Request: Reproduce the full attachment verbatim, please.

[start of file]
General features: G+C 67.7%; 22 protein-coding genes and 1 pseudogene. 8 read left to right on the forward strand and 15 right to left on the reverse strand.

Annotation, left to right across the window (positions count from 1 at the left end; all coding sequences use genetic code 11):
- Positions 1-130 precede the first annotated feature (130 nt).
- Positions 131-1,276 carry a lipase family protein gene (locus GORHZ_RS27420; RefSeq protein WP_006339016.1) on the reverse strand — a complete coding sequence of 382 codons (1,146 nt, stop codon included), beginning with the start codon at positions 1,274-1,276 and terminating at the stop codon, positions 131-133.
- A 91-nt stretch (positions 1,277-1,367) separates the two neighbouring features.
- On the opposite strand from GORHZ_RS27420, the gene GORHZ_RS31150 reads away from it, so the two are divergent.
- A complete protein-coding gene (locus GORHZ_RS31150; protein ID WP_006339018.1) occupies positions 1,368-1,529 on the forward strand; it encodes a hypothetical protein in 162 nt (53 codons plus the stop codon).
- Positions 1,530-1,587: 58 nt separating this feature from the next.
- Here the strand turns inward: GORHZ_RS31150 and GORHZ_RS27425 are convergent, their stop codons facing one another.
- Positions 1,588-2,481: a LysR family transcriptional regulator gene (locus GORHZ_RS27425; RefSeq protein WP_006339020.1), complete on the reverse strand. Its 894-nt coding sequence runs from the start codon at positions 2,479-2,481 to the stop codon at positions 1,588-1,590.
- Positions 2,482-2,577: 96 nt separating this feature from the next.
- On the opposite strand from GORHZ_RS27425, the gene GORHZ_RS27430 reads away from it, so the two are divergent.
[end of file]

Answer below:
General features: G+C 67.7%; 22 protein-coding genes and 1 pseudogene. 8 read left to right on the forward strand and 15 right to left on the reverse strand.

Annotation, left to right across the window (positions count from 1 at the left end; all coding sequences use genetic code 11):
- Positions 1-130 precede the first annotated feature (130 nt).
- Positions 131-1,276 carry a lipase family protein gene (locus GORHZ_RS27420; RefSeq protein WP_006339016.1) on the reverse strand — a complete coding sequence of 382 codons (1,146 nt, stop codon included), beginning with the start codon at positions 1,274-1,276 and terminating at the stop codon, positions 131-133.
- A 91-nt stretch (positions 1,277-1,367) separates the two neighbouring features.
- On the opposite strand from GORHZ_RS27420, the gene GORHZ_RS31150 reads away from it, so the two are divergent.
- A complete protein-coding gene (locus GORHZ_RS31150; protein ID WP_006339018.1) occupies positions 1,368-1,529 on the forward strand; it encodes a hypothetical protein in 162 nt (53 codons plus the stop codon).
- Positions 1,530-1,587: 58 nt separating this feature from the next.
- Here the strand turns inward: GORHZ_RS31150 and GORHZ_RS27425 are convergent, their stop codons facing one another.
- Positions 1,588-2,481: a LysR family transcriptional regulator gene (locus GORHZ_RS27425; RefSeq protein WP_006339020.1), complete on the reverse strand. Its 894-nt coding sequence runs from the start codon at positions 2,479-2,481 to the stop codon at positions 1,588-1,590.
- Positions 2,482-2,577: 96 nt separating this feature from the next.
- On the opposite strand from GORHZ_RS27425, the gene GORHZ_RS27430 reads away from it, so the two are divergent.